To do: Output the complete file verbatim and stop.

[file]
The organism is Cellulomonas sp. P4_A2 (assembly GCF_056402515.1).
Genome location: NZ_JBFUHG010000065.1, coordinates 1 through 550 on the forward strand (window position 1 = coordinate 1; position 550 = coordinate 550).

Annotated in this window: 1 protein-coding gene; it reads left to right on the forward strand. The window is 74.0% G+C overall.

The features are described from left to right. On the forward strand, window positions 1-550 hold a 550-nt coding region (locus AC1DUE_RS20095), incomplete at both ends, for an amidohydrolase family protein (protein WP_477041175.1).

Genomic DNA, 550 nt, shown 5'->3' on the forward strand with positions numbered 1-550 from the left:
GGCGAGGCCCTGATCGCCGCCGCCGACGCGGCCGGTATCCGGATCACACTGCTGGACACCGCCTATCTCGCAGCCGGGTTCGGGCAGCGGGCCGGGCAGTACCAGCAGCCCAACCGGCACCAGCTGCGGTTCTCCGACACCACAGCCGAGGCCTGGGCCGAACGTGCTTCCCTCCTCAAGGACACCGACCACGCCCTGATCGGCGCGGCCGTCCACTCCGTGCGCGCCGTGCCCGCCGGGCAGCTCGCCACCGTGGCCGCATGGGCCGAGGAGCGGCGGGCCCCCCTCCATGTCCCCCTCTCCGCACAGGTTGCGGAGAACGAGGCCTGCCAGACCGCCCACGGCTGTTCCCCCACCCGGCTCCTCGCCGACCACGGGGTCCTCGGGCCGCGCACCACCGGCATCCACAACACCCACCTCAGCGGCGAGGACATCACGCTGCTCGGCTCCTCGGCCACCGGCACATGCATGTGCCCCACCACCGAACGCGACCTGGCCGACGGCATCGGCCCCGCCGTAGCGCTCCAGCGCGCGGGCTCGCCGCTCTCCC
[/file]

The organism is Cellulomonas sp. P4_A2 (assembly GCF_056402515.1).
Genome location: NZ_JBFUHG010000065.1, coordinates 1 through 550 on the forward strand (window position 1 = coordinate 1; position 550 = coordinate 550).

Annotated in this window: 1 protein-coding gene; it reads left to right on the forward strand. The window is 74.0% G+C overall.

The features are described from left to right. On the forward strand, window positions 1-550 hold a 550-nt coding region (locus AC1DUE_RS20095), incomplete at both ends, for an amidohydrolase family protein (protein WP_477041175.1).

Genomic DNA, 550 nt, shown 5'->3' on the forward strand with positions numbered 1-550 from the left:
GGCGAGGCCCTGATCGCCGCCGCCGACGCGGCCGGTATCCGGATCACACTGCTGGACACCGCCTATCTCGCAGCCGGGTTCGGGCAGCGGGCCGGGCAGTACCAGCAGCCCAACCGGCACCAGCTGCGGTTCTCCGACACCACAGCCGAGGCCTGGGCCGAACGTGCTTCCCTCCTCAAGGACACCGACCACGCCCTGATCGGCGCGGCCGTCCACTCCGTGCGCGCCGTGCCCGCCGGGCAGCTCGCCACCGTGGCCGCATGGGCCGAGGAGCGGCGGGCCCCCCTCCATGTCCCCCTCTCCGCACAGGTTGCGGAGAACGAGGCCTGCCAGACCGCCCACGGCTGTTCCCCCACCCGGCTCCTCGCCGACCACGGGGTCCTCGGGCCGCGCACCACCGGCATCCACAACACCCACCTCAGCGGCGAGGACATCACGCTGCTCGGCTCCTCGGCCACCGGCACATGCATGTGCCCCACCACCGAACGCGACCTGGCCGACGGCATCGGCCCCGCCGTAGCGCTCCAGCGCGCGGGCTCGCCGCTCTCCC